Study: Diabetes linked to hearing loss

Updated 04 December 2012
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Study: Diabetes linked to hearing loss

DIABETES has already been tied to an increased risk of kidney and cardiovascular troubles, nerve damage and vision loss, and now a Japanese study finds diabetics to be more than twice as likely as those without the disease to have hearing impairment.
In a review of past research on the issue, published in the Journal of Clinical Endocrinology and Metabolism, scientists found that younger diabetics were at even higher risk than older adults, though they could not explain why.
“Current meta-analysis suggests that the higher prevalence of hearing impairment in diabetic patients compared with nondiabetic patients was consistent regardless of age,” wrote lead researcher Chika Horikawa, at Niigata University Faculty of Medicine, and colleagues.
It’s not the first time researchers have found a link between diabetes and hearing loss. In 2008, researchers from the US National Institutes of Health (NIH) saw similar patterns in a sample of more than 11,000 people, with people with diabetes twice as likely to have hearing loss as those without.
It’s thought that high blood sugar levels brought on by diabetes may lead to hearing loss by damaging blood vessels in the ears, said Horikawa.
Horikawa and colleagues collected information from 13 previous studies examining the link between diabetes and hearing loss and published between 1977 and 2011. Together, the data covered 7,377 diabetes and 12,817 people without the condition.
Overall, Horikawa’s team found that diabetics were 2.15 times as likely as people without the disease to have hearing loss. But when the results were broken down by age, people under 60 had 2.61 times the risk while people over 60 hand 1.58 times higher risk.
Some experts caution that this kind of study does not prove that diabetes is directly responsible for the greater hearing loss rates.
“It doesn’t definitively answer the question, but it continues to raise an important point that patients might ask about,” said Steven Smith, a diabetes specialist at the Mayo Clinic in Rochester, Minnesota.
The researchers note that future studies that take more factors into account, such as age and noisy environment, are needed to clarify the link between diabetes and hearing loss.
Still, Horikawa told Reuters Health in an e-mail, people should recognize that diabetics may be at risk for hearing loss based on their results.
“Furthermore, these results propose that diabetic patients are screened for hearing impairment from (an) earlier age compared with non-diabetics,” said Horikawa, adding that hearing loss has also been linked to an increased risk of depression and dementia.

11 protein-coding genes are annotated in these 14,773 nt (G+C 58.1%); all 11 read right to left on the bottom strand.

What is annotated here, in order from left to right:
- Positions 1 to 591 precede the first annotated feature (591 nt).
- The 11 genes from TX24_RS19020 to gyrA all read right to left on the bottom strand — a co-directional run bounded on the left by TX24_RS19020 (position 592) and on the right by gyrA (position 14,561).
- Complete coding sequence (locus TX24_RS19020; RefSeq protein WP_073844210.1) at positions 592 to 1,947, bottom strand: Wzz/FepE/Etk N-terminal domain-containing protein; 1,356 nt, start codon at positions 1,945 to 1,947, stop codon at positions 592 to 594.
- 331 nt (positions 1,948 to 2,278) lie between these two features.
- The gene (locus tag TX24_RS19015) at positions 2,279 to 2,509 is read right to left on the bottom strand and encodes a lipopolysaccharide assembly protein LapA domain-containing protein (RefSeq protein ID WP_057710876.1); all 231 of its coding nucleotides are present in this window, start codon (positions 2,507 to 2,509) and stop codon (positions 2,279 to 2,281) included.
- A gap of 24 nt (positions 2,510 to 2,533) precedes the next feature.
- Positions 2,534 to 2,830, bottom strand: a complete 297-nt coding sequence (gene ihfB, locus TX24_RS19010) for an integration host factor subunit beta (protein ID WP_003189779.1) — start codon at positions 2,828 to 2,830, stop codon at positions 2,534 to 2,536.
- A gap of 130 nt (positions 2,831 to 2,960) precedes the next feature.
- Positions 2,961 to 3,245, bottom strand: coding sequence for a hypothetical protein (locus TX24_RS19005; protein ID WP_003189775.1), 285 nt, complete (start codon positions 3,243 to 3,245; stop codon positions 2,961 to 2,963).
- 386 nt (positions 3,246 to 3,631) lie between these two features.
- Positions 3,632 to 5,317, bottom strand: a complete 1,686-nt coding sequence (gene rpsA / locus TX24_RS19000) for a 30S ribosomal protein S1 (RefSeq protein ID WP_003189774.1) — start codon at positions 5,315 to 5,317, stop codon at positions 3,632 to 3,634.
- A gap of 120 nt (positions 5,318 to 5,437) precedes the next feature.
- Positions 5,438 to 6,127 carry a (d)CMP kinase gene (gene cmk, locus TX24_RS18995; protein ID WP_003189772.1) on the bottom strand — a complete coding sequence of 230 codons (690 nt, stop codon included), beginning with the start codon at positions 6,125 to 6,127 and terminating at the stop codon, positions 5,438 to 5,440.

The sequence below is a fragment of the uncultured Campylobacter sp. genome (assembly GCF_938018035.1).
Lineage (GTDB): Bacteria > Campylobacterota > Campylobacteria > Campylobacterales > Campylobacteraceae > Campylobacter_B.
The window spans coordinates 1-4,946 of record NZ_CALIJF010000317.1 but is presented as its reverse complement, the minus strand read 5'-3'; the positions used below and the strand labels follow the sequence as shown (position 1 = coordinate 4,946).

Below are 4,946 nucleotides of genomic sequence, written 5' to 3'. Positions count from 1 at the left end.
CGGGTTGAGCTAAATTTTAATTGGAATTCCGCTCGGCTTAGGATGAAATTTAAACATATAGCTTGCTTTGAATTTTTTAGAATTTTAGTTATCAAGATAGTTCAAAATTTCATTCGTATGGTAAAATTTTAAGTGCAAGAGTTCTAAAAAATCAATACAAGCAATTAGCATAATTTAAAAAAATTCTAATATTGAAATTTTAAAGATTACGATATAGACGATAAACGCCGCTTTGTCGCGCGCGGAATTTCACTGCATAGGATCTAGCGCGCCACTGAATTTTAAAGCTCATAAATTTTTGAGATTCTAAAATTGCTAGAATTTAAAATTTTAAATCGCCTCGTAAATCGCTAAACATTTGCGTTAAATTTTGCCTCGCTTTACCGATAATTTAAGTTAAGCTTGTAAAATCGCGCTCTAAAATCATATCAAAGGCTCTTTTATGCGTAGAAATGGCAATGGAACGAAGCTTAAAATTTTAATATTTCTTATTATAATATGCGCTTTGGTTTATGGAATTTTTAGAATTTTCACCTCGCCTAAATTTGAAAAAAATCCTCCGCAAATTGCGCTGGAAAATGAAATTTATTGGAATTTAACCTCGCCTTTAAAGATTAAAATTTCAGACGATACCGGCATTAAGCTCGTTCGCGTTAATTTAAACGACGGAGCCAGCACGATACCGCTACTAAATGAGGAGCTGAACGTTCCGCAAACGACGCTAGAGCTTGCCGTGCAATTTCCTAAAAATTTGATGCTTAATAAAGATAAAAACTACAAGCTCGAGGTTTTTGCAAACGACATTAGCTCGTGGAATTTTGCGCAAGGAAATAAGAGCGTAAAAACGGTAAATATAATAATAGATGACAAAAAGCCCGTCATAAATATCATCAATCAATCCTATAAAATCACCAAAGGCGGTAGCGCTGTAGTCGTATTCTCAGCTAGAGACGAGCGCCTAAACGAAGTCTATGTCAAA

WHO: Alcohol abuse kills 3 million a year, most of them men

The logo of the World Health Organization (WHO) is pictured on the facade of the WHO headquarters on October 24, 2017 in Geneva. (AFP)
Updated 22 September 2018
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WHO: Alcohol abuse kills 3 million a year, most of them men

  • Of all deaths attributable to alcohol, 28 percent were due to injuries, such as traffic accidents and interpersonal violence
  • An estimated 2.3 billion people worldwide drink alcohol, with average daily consumption of people at 33 grams of pure alcohol a day

GENEVA: More than 3 million people died in 2016 due to drinking too much alcohol, meaning one in 20 deaths worldwide was linked to harmful drinking, the World Health Organization (WHO) said on Friday.
More than three quarters of these deaths were among men, the UN health agency said. Despite evidence of the health risks it carries, global consumption of alcohol is predicted to rise in the next 10 years.
“It’s time to step up action to prevent this serious threat to the development of healthy societies,” WHO Director-General Tedros Adhanom Ghebreyesus, said.
In its “Global status report on alcohol and health 2018,” the WHO said that globally, an estimated 237 million men and 46 million women are problem drinkers or alcohol abusers. The highest prevalence is in Europe and the Americas, and alcohol-use disorders are more common in wealthier countries.
Of all deaths attributable to alcohol, 28 percent were due to injuries, such as traffic accidents and interpersonal violence. Another 21 percent were due to digestive disorders, and 19 percent due to cardiovascular diseases such as heart attacks and strokes.
An estimated 2.3 billion people worldwide drink alcohol, with average daily consumption of people at 33 grams of pure alcohol a day. This is roughly equivalent to two 150 ml glasses of wine, a large (750 ml) bottle of beer or two 40 ml shots of spirits.
Europe has the highest per person alcohol consumption in the world, even though it has dropped by around 10 percent since 2010. Current trends point to a global rise in per capita consumption in the next 10 years, the report said, particularly in Southeast Asia, the Western Pacific and the Americas.
“All countries can do much more to reduce the health and social costs of the harmful use of alcohol,” said Vladimir Poznyak, of the WHO’s substance abuse unit. He said proven, cost-effective steps included raising alcohol taxes, restricting advertising and limiting easy access to alcohol.
Worldwide, 45 percent of total alcohol consumed is in the form of spirits. Beer is the second most popular, accounting for 34 percent of consumption, followed by wine at 12 percent.
The report found that almost all countries have alcohol excise taxes, but fewer than half of them use other pricing strategies such as banning below-cost sales or bulk buy discounts.